About eight years ago on a particularly busy day at work I needed to leave a little early so I could take my son to his doctor’s appointment. I raced out of the office feeling stressed and running late. I was halfway to the doctor’s office and driving like a bat out of hell, when I realized I forgot to pick up my son at school….for his own appointment.
There have been countless times in my life in which I have fallen short in either the mom category or the employee category. I have attempted to do it all, sometimes feeling like I haven't been doing anything very well.
Up until a few years ago I worked full time while raising kids. I took a month maternity leave with my son and two months for my daughter. The short maternity leave wasn’t by choice, but out of necessity.
For 17 years I worked in a fast paced financial advisory office. When I started working I was a part time college student and the only paid employee on a two person team. Eventually I began working full time, and by the time I left the company our team had grown to 12 employees.
One of the greatest things about where I worked was the flexibility given to me by my boss. He allowed me to work around the demands of my kid’s schedules, and never made me feel guilty for leaving early when I needed to take my kids to their school events. He let me work from home when one of them was sick. But regardless of what he allowed, I felt pressure. Perhaps it was internal, perhaps it was because of the workload or perhaps I felt pressure to keep up with the rest of my teammates. I never wanted to shirk on my responsibilities, or fall short in my contribution to the growth of our company.
During my 17 years our production and success grew exponentially. In my first year we were ranked towards the bottom in production, but by the time I left we were continuously ranked as one of the top five performers in the country out of 14,000 advisors. It was through the vision of my employer, our individual skill-sets and the collective hard work of the team we achieved these levels.
I often prided myself on the fact I started in the very beginning, working my way up from filing and organizing desk drawers to building merger and acquisition tools used for acquiring other practices.
I was proud of being fully licensed and passing my Series 7, Series 66 and insurance exams all on the first try.
I was proud of how much money I was making and what it afforded my family.
But there were a lot of times during my working years I wasn’t proud of. Like the time I forgot to pick up my son from school. Or the time I showed up at the bus stop only to find out the kids had early dismissal all week and I hadn’t made any arrangements. Or the time I messed up on some mutual fund trades. Or the times I yelled at my kids because the stress of it all was just too much.
I recently read a great article in Time Magazine called “Why Ambition Isn’t Working for Women”. It reaffirmed many of the feelings I have had over the years when evaluating and rating my own personal success. Women often define success by assessing the entirety of their lives…their career, their personal accomplishments, their children’s grades, their physical appearance. In an attempt to manage it all, inevitably a ball will be dropped, and then we are left feeling anything but successful.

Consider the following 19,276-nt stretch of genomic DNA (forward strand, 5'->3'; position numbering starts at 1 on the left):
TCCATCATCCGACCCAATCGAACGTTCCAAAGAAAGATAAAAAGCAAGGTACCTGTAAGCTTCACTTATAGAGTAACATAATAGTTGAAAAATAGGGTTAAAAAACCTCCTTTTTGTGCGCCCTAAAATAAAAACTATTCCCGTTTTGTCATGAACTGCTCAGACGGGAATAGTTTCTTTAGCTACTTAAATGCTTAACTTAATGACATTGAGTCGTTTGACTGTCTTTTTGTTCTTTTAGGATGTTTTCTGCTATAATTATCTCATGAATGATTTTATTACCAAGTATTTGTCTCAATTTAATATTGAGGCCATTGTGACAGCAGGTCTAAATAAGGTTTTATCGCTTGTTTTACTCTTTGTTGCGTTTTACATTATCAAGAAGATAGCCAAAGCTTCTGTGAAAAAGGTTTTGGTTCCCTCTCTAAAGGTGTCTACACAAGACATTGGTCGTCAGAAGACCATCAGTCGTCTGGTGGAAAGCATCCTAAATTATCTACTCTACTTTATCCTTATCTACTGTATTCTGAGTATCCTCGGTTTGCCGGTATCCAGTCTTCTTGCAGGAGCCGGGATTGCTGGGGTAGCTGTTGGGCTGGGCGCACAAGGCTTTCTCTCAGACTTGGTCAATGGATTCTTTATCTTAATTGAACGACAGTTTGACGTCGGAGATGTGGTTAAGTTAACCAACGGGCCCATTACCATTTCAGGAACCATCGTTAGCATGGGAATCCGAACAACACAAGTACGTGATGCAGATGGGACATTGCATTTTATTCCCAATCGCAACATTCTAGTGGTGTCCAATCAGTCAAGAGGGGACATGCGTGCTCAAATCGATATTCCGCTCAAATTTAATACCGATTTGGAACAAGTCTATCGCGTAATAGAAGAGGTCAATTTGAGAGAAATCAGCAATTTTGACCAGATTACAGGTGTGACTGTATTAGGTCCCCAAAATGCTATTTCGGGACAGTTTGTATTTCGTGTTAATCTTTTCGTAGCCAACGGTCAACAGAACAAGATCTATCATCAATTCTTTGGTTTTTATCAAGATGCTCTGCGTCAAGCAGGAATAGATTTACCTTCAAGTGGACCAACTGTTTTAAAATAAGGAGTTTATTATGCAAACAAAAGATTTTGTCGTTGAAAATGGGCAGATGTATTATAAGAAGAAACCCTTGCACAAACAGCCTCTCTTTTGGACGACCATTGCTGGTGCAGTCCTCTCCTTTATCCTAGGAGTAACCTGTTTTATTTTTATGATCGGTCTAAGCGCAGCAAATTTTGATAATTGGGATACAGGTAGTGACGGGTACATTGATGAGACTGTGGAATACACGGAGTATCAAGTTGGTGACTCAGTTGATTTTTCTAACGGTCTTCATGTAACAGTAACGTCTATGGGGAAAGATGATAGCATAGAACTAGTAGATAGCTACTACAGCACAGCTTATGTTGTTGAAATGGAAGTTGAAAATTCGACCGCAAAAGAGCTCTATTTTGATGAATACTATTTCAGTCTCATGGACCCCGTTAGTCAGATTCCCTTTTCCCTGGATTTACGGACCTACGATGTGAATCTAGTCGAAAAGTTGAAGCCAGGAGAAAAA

A study was conducted with 1,000 working men and working women. They were asked about their ambition to move to top level management. With less than two years in the work force, women outpaced men in their aspiration for promotions. After two years the number of women who aspired to get to the top diminished by 60% while men remained constant.
In the article it stated that men are ambitious for positions, titles and results. Women’s ambition is to be recognized, valued and to be included. In 2011 there were 12 CEOs of Fortune 500 companies who were women. Currently, there are 23 Fortune 500 women CEOs which is equivalent to 4.6%.
Women are ambitious. Very ambitious. We just define it differently than many men. Ambition for women is much more than having a corner office. We also want equity in our personal life. We want balance. We want it all.
But we have a tall order to fill. Perform well at our job, earn all 5's in our review, bake Pinterest cupcakes for our child’s classroom....all while looking sexy in a two piece suit.
I don’t have any magic advice for how to be more or less ambitious, more or less successful or how to never fall short in any one of your zillion responsibilities.
I would only encourage you to ask yourself what success FEELS like to you. Try not to set expectations for your ambition and success based on someone else’s parameters. Feel proud of all the hats you wear: employee, manager, mom, wife, chef, event coordinator, housekeeper, chauffeur, tutor, counselor, nurse. The list is long. Yes, women are ambitious.
We just need to remember success does not equal perfection. Success equals many things, but we get to define what that is. My version of success is loving the life I live and living the life I love.
And....remembering my kid's names.
Ogtrop, Kristin Van. "Why Ambition Isn't Working for Women." Time 28 Sept. 2015: 52-56. Web.